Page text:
The cost of living crisis has affected lots of households over the past year; from groceries to energy bills, it’s likely you’ve noticed at least some of your expenses rising in recent months. Alongside the price rises, interest rates have also risen to their highest level in 15 years, causing mortgage rates to soar. According to a report by Which?, the average two-year fixed rate deal as of 22 August 2023 was 6.75%, compared to 3.95% in August 2022. If you’ve been affected by the increase in mortgage rates, you may have considered how you might reduce your expenses elsewhere to ease pressure on your finances. Indeed, research reported in Mortgage Solutions has discovered that 23% of people would consider reducing their pension contributions if mortgage costs were to put a strain on their bills.
But pausing pension contributions could jeopardise your retirement plans. Even a short pause could create a significant shortfall in your pension fund by the time you reach age 68. Read on to discover why.
Pausing your pension contributions could cause you to have a shortfall of funds when you retire
Even if you only pause your pension contributions for one year, this decision could have a significant impact on the value of your pot by the time you reach retirement.
Research by Standard Life has found that a one-year pause in contributions could leave your pension pot almost £13,000 smaller than it would have been if you hadn’t taken a break. The shortfall increases to £38,000 if you pause contributions for three years.
|Total retirement fund at age 68
|No breaks or reductions in pension contributions
|Stopping pension contributions aged 35 for 1 year
|Stopping pension contributions aged 35 for 2 years
|Stopping pension contributions aged 35 for 3 years
Source: Standard Life. Calculations are based on the assumption that you start work with a salary of £25,000 a year and pay 3% monthly contributions into your pension from the age of 22.
3 ways pausing pension contributions now could significantly reduce the value of your pension pot later on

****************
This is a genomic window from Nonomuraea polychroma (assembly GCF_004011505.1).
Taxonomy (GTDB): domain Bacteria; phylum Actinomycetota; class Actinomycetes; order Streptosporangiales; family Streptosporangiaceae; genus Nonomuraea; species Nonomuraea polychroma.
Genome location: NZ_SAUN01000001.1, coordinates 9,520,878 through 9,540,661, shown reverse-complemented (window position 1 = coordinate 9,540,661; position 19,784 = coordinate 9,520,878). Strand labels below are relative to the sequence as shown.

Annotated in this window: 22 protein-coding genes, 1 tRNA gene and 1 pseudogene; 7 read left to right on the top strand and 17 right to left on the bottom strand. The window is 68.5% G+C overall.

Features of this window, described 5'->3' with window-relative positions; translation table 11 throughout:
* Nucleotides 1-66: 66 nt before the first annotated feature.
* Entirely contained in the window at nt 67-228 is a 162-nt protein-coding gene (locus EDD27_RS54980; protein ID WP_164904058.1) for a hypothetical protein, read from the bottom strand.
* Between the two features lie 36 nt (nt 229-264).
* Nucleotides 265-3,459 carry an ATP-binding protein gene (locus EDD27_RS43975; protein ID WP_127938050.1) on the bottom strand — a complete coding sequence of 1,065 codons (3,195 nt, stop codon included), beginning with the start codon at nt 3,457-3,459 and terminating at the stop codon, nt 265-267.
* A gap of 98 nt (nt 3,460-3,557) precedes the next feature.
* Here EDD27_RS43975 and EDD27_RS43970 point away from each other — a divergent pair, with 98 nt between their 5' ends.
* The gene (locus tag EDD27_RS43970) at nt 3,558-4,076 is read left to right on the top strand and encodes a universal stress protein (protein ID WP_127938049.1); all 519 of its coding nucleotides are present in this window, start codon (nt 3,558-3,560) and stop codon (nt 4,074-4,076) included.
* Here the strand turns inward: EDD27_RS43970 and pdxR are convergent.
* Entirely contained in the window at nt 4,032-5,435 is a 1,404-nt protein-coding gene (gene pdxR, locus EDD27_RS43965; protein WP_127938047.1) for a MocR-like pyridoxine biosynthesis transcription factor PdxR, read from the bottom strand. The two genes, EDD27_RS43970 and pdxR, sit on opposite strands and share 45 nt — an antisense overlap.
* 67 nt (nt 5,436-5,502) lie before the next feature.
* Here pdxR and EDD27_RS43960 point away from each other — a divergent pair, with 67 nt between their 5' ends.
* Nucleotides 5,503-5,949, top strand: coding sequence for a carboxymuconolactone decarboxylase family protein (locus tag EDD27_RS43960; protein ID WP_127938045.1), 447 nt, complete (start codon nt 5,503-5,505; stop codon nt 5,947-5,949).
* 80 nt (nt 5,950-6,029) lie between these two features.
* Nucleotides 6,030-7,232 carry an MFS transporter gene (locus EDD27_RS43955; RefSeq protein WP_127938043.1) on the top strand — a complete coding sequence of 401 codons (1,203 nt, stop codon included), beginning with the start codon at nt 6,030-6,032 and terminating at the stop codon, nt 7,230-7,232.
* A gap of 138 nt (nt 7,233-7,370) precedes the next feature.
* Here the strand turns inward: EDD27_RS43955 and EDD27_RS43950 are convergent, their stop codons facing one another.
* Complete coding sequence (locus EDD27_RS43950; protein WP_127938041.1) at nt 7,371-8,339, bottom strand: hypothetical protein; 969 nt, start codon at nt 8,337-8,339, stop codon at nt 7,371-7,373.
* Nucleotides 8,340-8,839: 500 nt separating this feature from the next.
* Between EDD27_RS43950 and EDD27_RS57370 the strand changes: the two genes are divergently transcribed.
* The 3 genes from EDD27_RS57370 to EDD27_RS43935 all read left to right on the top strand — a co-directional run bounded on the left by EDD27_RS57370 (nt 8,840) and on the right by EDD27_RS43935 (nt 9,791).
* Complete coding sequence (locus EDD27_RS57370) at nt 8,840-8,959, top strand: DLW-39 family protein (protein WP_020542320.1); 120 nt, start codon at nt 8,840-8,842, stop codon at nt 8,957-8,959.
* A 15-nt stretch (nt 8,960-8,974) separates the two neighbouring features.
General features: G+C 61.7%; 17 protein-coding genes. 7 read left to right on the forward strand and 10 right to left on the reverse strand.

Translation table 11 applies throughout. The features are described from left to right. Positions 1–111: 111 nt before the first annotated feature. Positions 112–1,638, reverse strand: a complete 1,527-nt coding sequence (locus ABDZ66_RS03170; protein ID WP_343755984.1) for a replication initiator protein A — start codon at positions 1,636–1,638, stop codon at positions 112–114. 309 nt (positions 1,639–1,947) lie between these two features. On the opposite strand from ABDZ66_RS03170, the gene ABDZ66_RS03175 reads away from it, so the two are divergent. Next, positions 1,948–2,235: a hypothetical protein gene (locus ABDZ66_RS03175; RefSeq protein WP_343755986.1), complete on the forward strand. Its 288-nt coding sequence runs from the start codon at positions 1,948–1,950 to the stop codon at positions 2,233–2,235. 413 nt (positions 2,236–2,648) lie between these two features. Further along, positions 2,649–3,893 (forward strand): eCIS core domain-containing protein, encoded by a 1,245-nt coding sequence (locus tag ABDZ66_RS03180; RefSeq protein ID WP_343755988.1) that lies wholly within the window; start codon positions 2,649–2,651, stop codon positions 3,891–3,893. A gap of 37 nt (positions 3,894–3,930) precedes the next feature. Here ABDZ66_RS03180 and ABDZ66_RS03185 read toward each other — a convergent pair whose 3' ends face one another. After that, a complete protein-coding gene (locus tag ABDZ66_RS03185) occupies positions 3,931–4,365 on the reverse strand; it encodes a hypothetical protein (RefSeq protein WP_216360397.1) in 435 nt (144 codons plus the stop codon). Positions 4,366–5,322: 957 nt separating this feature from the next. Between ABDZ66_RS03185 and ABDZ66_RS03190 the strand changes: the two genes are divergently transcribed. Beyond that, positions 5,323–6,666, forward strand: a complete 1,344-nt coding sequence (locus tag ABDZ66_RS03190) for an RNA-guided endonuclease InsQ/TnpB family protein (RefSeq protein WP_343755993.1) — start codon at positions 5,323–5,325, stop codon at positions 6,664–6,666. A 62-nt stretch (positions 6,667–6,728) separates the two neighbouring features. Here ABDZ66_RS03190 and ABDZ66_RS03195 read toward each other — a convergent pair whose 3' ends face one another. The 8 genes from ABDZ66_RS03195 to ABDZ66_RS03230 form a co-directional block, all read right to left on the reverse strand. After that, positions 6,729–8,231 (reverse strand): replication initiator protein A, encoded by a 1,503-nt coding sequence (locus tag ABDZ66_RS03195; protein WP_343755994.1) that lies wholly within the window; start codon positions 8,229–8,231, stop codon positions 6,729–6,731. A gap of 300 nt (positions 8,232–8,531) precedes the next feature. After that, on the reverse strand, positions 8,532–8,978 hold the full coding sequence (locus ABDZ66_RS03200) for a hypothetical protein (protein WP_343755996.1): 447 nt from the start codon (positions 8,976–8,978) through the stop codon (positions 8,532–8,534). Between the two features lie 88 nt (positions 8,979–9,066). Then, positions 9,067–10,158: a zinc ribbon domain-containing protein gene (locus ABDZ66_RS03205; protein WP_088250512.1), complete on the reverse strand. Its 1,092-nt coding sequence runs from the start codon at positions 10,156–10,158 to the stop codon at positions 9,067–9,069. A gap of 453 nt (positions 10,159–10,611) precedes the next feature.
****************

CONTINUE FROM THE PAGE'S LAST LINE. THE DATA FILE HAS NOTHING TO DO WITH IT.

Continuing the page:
It’s not just the value of the missing contributions that you would lose from your pension pot. If you stop contributing to your pension, you could also lose out on the following additional benefits.
1.You’ll have less opportunity to benefit from compound returns
One of the reasons it is so beneficial to start saving for retirement early on is because the longer you leave your pension invested, the more opportunity it has to grow thanks to “compound returns”. This means that you can generate returns on the total value of your pot, rather than simply the value of the deposits you have made into it each year.
Barclays offers a helpful example of how compounding returns work.
Say you invested £10,000 in your pension with a rate of return of 2%. After the first year, you’d earn £200.
In year 2, if your rate of return remained at 2%, you’d generate returns on your total pot of £10,200, adding £204 to your pot.
If the rate of return stayed at 2% over the course of 20 years, the value of your pension pot would rise to £14,859 at a cost to you of just £10,000.
In reality, your rate of return is likely to fluctuate along with other variables, and your pot would also benefit from tax relief on top of your contributions. But this example demonstrates how compound returns could grow your pension over time.
If you were to stop your contributions, that growth could slow, and future returns may be lower as a result.
2. You could be foregoing valuable employer-matched contributions
If you are part of a workplace pension, it’s likely that your employer will match some of your pension contributions. They are usually required to contribute 3% of your salary by law.
These employer-matched contributions are essentially free money from your employer on top of your salary going into your retirement fund. But if you were to pause your own pension contributions, you would lose your employer’s contributions too.
3. You’ll miss out on tax relief
Usually, when you make pension contributions, the government tops up the deposit with tax relief at your marginal rate of Income Tax. Essentially, the Income Tax that you would have paid on the contribution when you received it as salary is put into your pension pot instead.
So, if you’re a basic-rate taxpayer, a £100 deposit into your pension would only “cost” you £80, because 20% of it is made up of tax relief. Higher- and additional-rate taxpayers can receive 40% or 45% tax relief, respectively.
But if you stop making pension contributions for a short period of time, any tax relief you might have received on those contributions will also be lost.
As a result, the money that you saved by not making contributions in the short term could be dwarfed by the amount that could have been deposited in your pension pot.
Get in touch
If you’re thinking of changing your pension contributions, or you’re worried about how rising mortgage costs could affect your retirement plans, we can help. Email us at firstname.lastname@example.org, submit a contact form on our website, or call us on 0333 305 6692.
A pension is a long-term investment not normally accessible until 55 (57 from April 2028). The fund value may fluctuate and can go down, which would have an impact on the level of pension benefits available. Past performance is not a reliable indicator of future results.
The tax implications of pension withdrawals will be based on your individual circumstances. Thresholds, percentage rates and tax legislation may change in subsequent Finance Acts.
Your home may be repossessed if you do not keep up repayments on a mortgage or other loans secured on it.
This blog is for general information only and does not constitute advice. The information is aimed at retail clients only.